Agism cuts both ways, discriminating against both the so-called ‘young’ and ‘old,’ and turns these two seemingly innocuous words into pejoratives. When ‘young’ and ‘old’ are used colloquially rather than as they were intended (as comparative markers of time) they become profane.
Like questions about any other topic, the ones we ask about aging and the ways in which we choose to answer them reveal what we believe and care about.
Around the country, the nonprofit Village model of neighbors helping neighbors has taken off. At last count, 205 Villages were open, with another 150 in development, in 46 states, all aimed at helping older adults remain in their own homes. But Villages often do not reflect the racial, ethnic, and socioeconomic diversity of their communities or of the nation. This matters, says Molly Singer, executive director of Capitol Hill Village (CHV). “This is a grassroots movement that is meant to serve the entire community.”
Growing older is nightmarish, but it also provides glimpses of how heaven is right here within reach. I think these glimpses, which reside in the failing sight of the old, and the disabled, are precious, and should be a regular part of our collective journey into mystery.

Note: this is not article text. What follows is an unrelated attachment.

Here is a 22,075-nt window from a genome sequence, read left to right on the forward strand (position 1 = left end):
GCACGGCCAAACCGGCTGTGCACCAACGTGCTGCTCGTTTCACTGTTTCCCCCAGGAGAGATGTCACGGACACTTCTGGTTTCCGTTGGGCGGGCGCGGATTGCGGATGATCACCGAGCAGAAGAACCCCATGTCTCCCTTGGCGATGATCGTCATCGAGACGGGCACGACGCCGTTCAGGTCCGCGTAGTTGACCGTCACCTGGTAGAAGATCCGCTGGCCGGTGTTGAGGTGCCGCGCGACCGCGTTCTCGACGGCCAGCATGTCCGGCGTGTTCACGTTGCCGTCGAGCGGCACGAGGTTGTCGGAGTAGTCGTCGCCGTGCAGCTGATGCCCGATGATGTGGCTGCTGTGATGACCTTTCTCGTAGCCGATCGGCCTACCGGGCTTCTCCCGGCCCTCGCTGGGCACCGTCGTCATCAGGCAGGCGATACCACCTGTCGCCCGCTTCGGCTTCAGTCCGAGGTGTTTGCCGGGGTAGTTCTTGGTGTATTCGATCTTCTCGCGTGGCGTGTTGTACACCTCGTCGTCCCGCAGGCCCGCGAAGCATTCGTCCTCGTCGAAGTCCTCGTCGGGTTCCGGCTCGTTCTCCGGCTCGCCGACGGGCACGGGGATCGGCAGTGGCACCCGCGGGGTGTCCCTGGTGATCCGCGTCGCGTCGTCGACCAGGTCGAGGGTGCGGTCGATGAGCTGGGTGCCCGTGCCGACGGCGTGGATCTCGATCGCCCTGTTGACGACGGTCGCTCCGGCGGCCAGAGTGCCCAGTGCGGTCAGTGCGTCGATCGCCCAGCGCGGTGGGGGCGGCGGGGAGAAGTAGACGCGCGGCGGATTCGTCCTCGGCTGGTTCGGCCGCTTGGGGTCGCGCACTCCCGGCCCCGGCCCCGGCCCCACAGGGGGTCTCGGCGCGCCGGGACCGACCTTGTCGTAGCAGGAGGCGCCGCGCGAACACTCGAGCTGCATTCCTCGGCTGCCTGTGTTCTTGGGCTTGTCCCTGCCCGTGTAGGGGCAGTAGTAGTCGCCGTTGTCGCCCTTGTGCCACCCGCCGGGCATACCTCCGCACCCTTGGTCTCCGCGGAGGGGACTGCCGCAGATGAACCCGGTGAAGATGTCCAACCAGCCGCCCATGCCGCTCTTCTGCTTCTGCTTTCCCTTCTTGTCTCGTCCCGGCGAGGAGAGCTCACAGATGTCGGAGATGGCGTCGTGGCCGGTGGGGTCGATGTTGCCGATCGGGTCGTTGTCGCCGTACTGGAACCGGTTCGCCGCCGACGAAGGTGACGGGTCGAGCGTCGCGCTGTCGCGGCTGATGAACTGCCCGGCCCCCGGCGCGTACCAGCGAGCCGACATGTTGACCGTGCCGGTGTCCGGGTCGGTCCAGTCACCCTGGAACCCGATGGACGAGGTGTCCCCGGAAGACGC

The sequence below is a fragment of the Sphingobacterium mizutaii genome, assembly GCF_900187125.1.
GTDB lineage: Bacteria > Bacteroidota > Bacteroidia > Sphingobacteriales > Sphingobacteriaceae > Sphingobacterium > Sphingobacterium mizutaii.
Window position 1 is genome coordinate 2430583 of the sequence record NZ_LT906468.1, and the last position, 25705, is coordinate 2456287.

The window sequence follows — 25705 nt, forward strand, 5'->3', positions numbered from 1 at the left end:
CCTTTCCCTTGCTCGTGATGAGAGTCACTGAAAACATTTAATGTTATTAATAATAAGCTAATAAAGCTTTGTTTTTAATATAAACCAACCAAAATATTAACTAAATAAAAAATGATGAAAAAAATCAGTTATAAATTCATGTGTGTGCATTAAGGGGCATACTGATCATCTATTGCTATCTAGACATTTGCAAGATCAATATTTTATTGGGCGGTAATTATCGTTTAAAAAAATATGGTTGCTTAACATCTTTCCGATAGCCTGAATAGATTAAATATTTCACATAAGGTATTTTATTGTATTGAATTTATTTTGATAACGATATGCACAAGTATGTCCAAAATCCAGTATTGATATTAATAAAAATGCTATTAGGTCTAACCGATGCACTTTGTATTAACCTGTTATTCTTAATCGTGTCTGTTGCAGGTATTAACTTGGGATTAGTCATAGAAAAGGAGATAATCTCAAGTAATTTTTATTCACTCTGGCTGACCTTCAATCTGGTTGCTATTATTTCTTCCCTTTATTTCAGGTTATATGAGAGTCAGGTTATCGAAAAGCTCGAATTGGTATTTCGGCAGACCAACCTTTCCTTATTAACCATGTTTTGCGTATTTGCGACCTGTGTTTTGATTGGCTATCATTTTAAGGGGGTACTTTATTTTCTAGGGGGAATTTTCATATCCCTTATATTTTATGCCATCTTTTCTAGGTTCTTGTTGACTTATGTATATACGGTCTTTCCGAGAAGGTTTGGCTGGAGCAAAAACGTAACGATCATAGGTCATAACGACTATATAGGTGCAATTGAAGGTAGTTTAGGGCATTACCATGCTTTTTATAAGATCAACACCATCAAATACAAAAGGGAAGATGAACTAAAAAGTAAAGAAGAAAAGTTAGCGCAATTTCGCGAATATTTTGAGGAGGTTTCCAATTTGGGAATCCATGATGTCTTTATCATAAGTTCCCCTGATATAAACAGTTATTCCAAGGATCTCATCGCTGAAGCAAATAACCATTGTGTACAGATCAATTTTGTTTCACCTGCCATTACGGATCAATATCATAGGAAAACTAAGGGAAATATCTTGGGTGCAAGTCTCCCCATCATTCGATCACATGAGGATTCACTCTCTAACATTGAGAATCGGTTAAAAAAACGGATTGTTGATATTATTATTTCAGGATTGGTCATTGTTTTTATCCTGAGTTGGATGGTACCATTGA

Culture change starts with people change and people change starts with community and conversation (preferably over good food!). This concept is captured by the ancient latin term “convivium.” Simply put, the pleasure of good food shared in good company is a springboard to conversation and, sometimes, action.
There are two common operational practices that make it difficult for organizations to visualize a pathway to unlocking doors (and many other activities as well): all-or-none thinking and surplus safety. I explore each of these in the conclusion to my series “Hidden Restraints.”
In the first of a two part series, Nate and Bill discuss Nate’s recent transformative trip to Uganda with Musicians for World Harmony founder Samite Mulondo. Tune in and discover what Nate learned about love, partnership and community from his long-awaited first trip to Africa.